The music video for Grimson’s new song, “Chimney Sweeper,” is as ambitious as the song itself. Rows of cute kids-drawing people sway cheerfully from side to side before morphing into Russian nesting dolls; footprints track playfully across the screen in time with a bass solo; streaks of primary colors flash across the screen during the song’s psychedelic climax. It’s a perfect match for the Swedish-American artist’s new psych-pop odyssey, the stark black and white animation bringing his song to life with endless whimsy and imagination.
As it happens, Grimson made the video himself, which goes to show how completely he’s realized his vision. You can hear influence from Bowie, Nilsson, and the post-LSD Beatles, but here’s another name for you: Pink Floyd. The fanciful imagery and hairpin turns bring Syd Barrett to mind, but there’s a world-weariness to it, too, an existential ache not far removed from The Dark Side of the Moon. Like all good artists, however, Grimson synthesizes all of these things and makes them feel distinctly his own.
The title comes from a line right before the climax, where Grimson and a female backing vocalist sing about climbing up a chimney, past cobwebs and coal dust. It’s a great metaphor, especially following the evocative lines about “coughing up my sanity/down beneath the Christmas tree.” You feel as though you’re someplace you shouldn’t be, and the only way out is to climb up, up, up, past the dust and grime, in hopes of seeing the blue sky.
What’s the story behind “Chimney Sweeper?” Was it inspired by something in your life?
Chimney Sweeper was an exercise to see what kind of music I could write. I was 17 at the time, just finishing high school where I was forced to be in competition with lots of other talented songwriters, and wanted to explore theatricality and multi-disciplinary art. The lyrics were exaggerated, but came from a sincere place – confronting social dynamics, anxiety and depression, a life away from family supervision. Most of all, though, I wanted to emulate my idols like Bowie, The Kinks, etc.
I can clearly hear the influence of ambitious songwriters in the past, like David Bowie and Harry Nilsson. How do you make these sounds your own so successfully?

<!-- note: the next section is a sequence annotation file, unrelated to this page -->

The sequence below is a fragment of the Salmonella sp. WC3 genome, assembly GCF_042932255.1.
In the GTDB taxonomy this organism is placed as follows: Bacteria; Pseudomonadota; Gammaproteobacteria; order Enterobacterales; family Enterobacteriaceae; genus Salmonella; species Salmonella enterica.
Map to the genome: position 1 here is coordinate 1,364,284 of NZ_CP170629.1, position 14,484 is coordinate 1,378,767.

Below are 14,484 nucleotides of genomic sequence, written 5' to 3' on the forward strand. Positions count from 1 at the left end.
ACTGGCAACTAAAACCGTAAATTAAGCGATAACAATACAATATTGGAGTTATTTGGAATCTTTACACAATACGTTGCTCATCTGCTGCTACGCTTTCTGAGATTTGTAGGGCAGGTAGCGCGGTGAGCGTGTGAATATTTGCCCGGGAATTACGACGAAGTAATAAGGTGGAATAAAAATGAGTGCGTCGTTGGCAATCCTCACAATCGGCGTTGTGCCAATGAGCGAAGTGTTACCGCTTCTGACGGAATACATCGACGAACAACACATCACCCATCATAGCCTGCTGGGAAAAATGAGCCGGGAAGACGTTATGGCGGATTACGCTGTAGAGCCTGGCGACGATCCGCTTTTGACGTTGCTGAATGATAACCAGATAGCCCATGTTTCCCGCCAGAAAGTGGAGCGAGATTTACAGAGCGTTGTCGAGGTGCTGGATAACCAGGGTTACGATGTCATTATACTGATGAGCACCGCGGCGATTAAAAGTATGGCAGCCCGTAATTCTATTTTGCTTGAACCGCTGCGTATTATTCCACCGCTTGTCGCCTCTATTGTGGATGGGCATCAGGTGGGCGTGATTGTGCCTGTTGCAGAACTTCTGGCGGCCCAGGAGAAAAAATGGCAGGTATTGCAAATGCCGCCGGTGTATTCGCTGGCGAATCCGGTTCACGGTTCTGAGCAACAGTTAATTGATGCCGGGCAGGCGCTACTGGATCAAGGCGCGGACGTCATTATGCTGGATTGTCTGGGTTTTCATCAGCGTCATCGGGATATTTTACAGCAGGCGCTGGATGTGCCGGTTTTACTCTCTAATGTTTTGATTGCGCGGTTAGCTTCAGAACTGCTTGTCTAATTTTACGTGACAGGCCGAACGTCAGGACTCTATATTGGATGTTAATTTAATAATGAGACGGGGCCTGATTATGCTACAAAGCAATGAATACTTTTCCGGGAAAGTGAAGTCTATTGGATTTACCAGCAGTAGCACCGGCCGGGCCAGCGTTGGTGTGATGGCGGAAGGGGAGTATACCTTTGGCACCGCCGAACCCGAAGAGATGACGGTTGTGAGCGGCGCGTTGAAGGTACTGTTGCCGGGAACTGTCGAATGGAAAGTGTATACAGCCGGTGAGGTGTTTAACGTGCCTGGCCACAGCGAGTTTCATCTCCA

Shocking! Haha – yeah it’s hard to get into the headspace of when I wrote it, because I was so obsessed with replicating what I loved – the sound of 12 string guitars and dramatic chord changes. I’ve always loved music that surprises, and songs that can be appreciated both musically and technically. Bowie and Nilsson both did that with precision. For my own songs, I like to get an energetic reaction – and because I’m not the most operatic singer, I tend to do my little tricks in the music itself. Often it’s confusing, but sometimes it creates something magical.
The video for this song is just stellar. Tell me a bit more about the process of making it?
Around the time I wrote the song my mom showed me a film by Michel Gondry (famous for the White Stripes/Radiohead/Massive Attack music videos) called “Is the man who is tall happy?” It’s a disorienting documentary/interview with Noam Chomsky, but the most captivating part was definitely these scraggly hand-drawn animations all shot on a 16mm camera. I forgot most of the film, but the animations really stuck with me.
I started studying film at school and used one of the class assignments for a 16mm shooting/editing class to animate the whole song exactly how I pictured it. My teacher told me explicitly not to make a music video, but I did it anyway because I couldn’t think of another chance I’d get to spend that much time (5 months?) on a song animation, with my own personal 16mm Bolex camera. It just felt like a perfect marriage of everything I’d consumed and spit out and could do creatively. He ended up being happy that I ignored him. I ended up taking down the video a few years ago so I could re-work it, and now that I had the time and resources to record it properly, this is kind of version 2.
Most of the work happened in the 48 hours leading up to the deadline – when the rolls of film were sent to be processed, and I pulled an all-nighter to finish the drawings, and then spent 4 hours in a room the size of a closet to photograph each frame. But – the whole time I knew I was working on this project for myself, and for my music, and not for school, which motivated me to be obsessive and put so much time in.
What are your hopes for the future?
I moved to Berlin two and a half years ago to try and do music full-time. Since then I’ve been lucky enough to meet some great musicians and visit some beautiful recording studios. The goal is to start touring as much as possible, and get out a lot of the songs that have been piling up for years. Every time I release a song, it’s a little less weight on my shoulders. I would love to make more videos too – but maybe pace myself a little better than I did for this insane animation.